The development of two polio vaccines led to the first modern mass inoculations. The last cases of paralytic poliomyelitis caused by endemic transmission of wild virus in the United States occurred in 1979, with an outbreak among the Amish in several Midwest states. A global effort to eradicate polio, led by the World Health Organization, UNICEF, and The Rotary Foundation, began in 1988 and has relied largely on the oral polio vaccine developed by Albert Sabin. The disease was entirely eradicated in the Americas by 1994. Polio was officially eradicated in 36 Western Pacific countries, including China and Australia in 2000. Europe was declared polio-free in 2002. Since January 2011, there were no reported cases of the disease in India, and hence in February 2012, the country was taken off the WHO list of polio endemic countries. It is reported that if there are no cases of polio in the country for two more years, it will be declared as a polio-free country. As of 2008, polio remains endemic in only three countries: Nigeria, Pakistan, and Afghanistan. Although poliovirus transmission has been interrupted in much of the world, transmission of wild poliovirus does continue and creates an ongoing risk for the importation of wild poliovirus into previously polio-free regions. If importations of poliovirus occurs, outbreaks of poliomyelitis may develop, especially in areas with low vaccination coverage and poor sanitation. As a result, high levels of vaccination coverage must be maintained.
- "1955 Polio Vaccine Trial Announcement". School of Public Health, University of Michigan. Retrieved 6 October 2013.
- "A Science Odyssey: People and Discoveries". PBS. 1998. Retrieved 2008-11-29.
- Koike S, Choji T, Takeshi K, Shinobu A, Iku I, Hiromichi Y (1991). "Transgenic Mice Susceptible to Polio Virus". Proceedings of the National Academy of Sciences 88 (1): 951–955. doi:10.1073/pnas.88.3.951. PMC 50932. PMID 1846972. Retrieved 1 March 2014.
- Fine P, Carneiro I (15 November 1999). "Transmissibility and persistence of oral polio vaccine viruses: implications for the global poliomyelitis eradication initiative". Am J Epidemiol 150 (10): 1001–21. doi:10.1093/oxfordjournals.aje.a009924. PMID 10568615.
- Aylward RB (2006). "Eradicating polio: today's challenges and tomorrow's legacy". Annals of Tropical Medicine and Parasitology 100 (5–6): 401–13. doi:10.1179/136485906X97354. PMID 16899145. Retrieved 2009-01-02.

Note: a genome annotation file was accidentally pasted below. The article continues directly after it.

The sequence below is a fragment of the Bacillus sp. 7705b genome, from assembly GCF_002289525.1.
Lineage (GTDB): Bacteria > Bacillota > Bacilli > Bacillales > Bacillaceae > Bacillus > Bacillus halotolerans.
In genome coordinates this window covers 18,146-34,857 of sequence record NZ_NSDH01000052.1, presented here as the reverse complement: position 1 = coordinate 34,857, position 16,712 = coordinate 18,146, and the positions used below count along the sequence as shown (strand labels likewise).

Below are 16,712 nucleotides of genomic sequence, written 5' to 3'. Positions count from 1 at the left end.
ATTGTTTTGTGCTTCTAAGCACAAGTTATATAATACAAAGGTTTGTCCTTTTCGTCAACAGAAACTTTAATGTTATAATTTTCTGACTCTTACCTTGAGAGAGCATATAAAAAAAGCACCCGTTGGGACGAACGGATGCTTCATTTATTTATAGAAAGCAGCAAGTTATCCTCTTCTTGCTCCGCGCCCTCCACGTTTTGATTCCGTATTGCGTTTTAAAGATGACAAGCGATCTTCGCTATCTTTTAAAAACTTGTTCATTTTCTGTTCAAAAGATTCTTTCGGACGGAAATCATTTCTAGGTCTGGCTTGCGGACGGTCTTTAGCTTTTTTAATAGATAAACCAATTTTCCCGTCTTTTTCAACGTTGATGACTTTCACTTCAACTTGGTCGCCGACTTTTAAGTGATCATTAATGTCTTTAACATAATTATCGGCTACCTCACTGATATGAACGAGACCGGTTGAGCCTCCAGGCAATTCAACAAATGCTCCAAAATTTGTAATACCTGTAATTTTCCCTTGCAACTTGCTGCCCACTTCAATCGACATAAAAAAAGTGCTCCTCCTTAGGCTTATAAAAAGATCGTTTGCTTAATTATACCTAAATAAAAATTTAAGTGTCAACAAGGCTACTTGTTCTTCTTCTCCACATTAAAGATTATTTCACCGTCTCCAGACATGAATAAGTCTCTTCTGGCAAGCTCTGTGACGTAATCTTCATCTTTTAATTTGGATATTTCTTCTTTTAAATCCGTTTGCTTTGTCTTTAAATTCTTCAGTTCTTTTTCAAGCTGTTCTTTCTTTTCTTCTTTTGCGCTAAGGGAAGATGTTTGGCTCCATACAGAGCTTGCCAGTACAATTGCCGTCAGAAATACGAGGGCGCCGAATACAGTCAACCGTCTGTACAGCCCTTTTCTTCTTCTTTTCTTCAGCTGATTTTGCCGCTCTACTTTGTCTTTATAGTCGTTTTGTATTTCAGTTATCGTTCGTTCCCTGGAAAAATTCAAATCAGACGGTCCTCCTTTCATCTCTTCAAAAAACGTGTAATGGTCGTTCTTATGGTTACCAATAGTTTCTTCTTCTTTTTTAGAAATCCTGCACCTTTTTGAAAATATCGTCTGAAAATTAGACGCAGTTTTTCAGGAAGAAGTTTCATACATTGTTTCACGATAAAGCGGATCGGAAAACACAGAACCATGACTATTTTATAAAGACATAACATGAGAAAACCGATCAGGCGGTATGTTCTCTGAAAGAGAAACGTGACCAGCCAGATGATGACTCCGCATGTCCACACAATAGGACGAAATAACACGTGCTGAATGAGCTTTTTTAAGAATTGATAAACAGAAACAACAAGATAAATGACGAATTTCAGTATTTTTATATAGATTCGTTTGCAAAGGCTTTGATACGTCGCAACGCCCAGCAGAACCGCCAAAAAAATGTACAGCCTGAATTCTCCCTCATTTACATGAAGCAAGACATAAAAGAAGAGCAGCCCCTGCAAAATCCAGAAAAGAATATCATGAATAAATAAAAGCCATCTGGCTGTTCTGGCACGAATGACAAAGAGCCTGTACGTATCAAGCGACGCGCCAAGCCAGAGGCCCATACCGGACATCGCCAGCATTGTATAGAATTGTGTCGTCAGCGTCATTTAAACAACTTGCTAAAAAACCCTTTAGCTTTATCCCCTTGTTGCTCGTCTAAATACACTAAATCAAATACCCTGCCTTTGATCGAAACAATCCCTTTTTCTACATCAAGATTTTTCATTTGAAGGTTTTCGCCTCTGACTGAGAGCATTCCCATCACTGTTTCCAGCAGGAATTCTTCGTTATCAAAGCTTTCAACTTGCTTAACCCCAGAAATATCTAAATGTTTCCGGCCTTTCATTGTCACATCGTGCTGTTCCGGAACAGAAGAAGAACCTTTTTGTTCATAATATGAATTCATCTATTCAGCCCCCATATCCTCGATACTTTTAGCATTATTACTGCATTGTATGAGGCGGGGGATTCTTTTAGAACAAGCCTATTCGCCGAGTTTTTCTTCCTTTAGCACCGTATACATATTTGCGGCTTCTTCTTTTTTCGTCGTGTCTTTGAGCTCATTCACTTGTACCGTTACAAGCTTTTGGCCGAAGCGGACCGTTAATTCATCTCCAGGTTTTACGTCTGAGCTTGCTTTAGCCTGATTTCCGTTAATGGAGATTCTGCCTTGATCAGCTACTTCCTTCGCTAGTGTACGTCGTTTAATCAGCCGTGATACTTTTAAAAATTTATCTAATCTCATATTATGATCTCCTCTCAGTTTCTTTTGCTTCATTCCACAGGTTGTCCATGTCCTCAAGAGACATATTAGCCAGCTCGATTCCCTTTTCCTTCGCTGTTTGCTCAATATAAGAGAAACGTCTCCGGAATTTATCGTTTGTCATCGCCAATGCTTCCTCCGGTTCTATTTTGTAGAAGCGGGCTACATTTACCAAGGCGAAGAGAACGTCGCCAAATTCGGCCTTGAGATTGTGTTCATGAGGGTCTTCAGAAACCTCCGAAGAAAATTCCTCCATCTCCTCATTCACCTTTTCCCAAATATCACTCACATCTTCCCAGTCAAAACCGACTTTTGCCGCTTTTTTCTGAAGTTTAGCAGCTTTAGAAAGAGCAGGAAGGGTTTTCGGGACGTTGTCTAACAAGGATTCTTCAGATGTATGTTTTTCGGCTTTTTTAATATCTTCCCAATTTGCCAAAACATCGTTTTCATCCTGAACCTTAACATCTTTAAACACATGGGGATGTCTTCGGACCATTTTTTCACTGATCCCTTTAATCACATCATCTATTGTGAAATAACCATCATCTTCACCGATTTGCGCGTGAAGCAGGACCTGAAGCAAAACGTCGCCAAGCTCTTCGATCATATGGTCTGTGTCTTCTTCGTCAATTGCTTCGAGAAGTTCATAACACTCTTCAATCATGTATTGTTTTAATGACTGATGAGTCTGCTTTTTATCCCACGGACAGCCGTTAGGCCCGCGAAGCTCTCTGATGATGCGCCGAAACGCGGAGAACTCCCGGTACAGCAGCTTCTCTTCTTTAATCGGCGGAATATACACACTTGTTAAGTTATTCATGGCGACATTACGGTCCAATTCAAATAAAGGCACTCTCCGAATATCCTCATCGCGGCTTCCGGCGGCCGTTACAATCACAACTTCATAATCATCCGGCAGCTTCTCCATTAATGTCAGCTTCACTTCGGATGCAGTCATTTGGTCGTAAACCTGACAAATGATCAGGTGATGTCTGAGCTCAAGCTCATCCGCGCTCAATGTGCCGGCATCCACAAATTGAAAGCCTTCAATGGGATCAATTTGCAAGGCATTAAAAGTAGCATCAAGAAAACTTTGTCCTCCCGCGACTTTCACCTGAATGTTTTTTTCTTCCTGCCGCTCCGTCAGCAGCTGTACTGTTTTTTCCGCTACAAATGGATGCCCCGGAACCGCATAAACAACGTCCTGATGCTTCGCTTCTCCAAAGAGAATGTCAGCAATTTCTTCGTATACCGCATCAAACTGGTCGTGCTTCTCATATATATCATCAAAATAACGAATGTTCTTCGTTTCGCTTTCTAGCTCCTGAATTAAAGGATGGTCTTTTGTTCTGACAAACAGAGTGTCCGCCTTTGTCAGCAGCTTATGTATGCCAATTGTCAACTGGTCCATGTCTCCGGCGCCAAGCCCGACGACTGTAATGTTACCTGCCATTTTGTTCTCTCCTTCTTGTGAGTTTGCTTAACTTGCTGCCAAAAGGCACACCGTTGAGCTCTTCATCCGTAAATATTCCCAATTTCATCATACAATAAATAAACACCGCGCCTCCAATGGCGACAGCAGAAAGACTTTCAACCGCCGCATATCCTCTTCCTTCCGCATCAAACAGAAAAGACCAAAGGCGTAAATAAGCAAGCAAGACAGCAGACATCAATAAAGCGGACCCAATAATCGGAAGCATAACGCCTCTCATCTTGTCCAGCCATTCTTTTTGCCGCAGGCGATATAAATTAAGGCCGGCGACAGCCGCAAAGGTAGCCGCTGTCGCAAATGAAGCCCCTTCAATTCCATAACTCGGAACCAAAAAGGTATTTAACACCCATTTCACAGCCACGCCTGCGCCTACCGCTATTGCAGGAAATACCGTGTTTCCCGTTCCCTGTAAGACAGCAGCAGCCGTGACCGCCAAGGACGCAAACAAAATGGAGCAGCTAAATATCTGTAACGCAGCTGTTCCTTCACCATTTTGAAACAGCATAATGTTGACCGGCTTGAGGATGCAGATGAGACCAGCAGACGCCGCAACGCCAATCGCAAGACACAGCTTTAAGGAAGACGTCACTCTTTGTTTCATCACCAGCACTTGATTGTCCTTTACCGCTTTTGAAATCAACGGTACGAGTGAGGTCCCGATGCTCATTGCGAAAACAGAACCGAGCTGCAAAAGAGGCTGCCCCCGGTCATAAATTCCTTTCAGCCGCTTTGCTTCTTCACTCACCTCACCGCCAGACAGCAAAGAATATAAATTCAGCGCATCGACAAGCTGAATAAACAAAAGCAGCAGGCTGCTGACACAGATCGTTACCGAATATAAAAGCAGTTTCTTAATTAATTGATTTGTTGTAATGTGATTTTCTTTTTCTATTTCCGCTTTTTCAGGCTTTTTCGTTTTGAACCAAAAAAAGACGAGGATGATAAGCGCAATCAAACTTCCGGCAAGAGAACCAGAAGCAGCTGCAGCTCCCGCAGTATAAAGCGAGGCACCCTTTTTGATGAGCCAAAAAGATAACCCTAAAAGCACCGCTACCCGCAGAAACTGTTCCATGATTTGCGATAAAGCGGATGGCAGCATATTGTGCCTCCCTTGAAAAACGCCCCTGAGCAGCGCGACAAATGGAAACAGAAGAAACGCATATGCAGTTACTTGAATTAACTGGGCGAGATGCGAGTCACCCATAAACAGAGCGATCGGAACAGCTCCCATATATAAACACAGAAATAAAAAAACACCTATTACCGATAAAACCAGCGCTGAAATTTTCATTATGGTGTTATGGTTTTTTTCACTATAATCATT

- Schonberger L, Kaplan J, Kim-Farley R, Moore M, Eddins D, Hatch M (1984). "Control of paralytic poliomyelitis in the United States". Rev. Infect. Dis. 6 Suppl 2: S424–6. doi:10.1093/clinids/6.Supplement_2.S424. PMID 6740085.
- "Our Progress Against Polio". Centers for Disease Control and Prevention. Retrieved 4 September 2013.
- "Poliomyelitis: Fact sheet N°114". World Health Organization. April 2013. Retrieved 4 September 2013.
- Lisa Barron, "Armenian Health Ministry: Syrian Armenian children need polio vaccine", CISTran Finance, 4 Nov 2013. Retrieved 18 Dec 2013.
- "WHO Model List of EssentialMedicines" (PDF). World Health Organization. October 2013. Retrieved 22 April 2014.
- Offit, Paul A. (2007). The Cutter Incident: How America's First Polio Vaccine Led to the Growing Vaccine Crisis. Yale University Press. p. 38. ISBN 0-300-12605-0.
- Kew O, Sutter R, de Gourville E, Dowdle W, Pallansch M; Sutter; De Gourville; Dowdle; Pallansch (2005). "Vaccine-derived polioviruses and the endgame strategy for global polio eradication". Annu Rev Microbiol 59: 587–635. doi:10.1146/annurev.micro.58.030603.123625. PMID 16153180.
- Teri Shors (14 March 2008). Understanding viruses. Jones & Bartlett Learning. pp. 294–. ISBN 978-0-7637-2932-5. Retrieved 22 February 2011.
- David Oshinsky "Miracle Workers," American Heritage, Winter 2010.
- "Polio Victory Remembered as March of Dimes Marks 50th Anniversary of Salk Vaccine Field Trials". News Desk. 2004-04-26. Retrieved 2014-11-14.
- "Competition to develop an oral vaccine". Conquering Polio. Sanofi Pasteur SA. 2007-02-02. Archived from the original on 2007-10-16.
- Smith, Jane S. (1990). Patenting the Sun: Polio and the Salk Vaccine. William Morrow & Co. ISBN 0-688-09494-5.
- Sorem A, Sass EJ, Gottfried G (1996). Polio's legacy: an oral history. Washington, D.C: University Press of America. ISBN 0-7618-0144-8.
- Hinman A (1984). "Landmark perspective: Mass vaccination against polio". JAMA 251 (22): 2994–6. doi:10.1001/jama.1984.03340460072029. PMID 6371280.
- Atkinson W, Hamborsky J, McIntyre L, Wolfe S, eds. (2008). Epidemiology and Prevention of Vaccine-Preventable Diseases (The Pink Book) (PDF) (10th ed. (2nd printing) ed.). Washington, D.C.: Public Health Foundation. Archived from the original (PDF) on 2008-09-24. Retrieved 2008-11-29.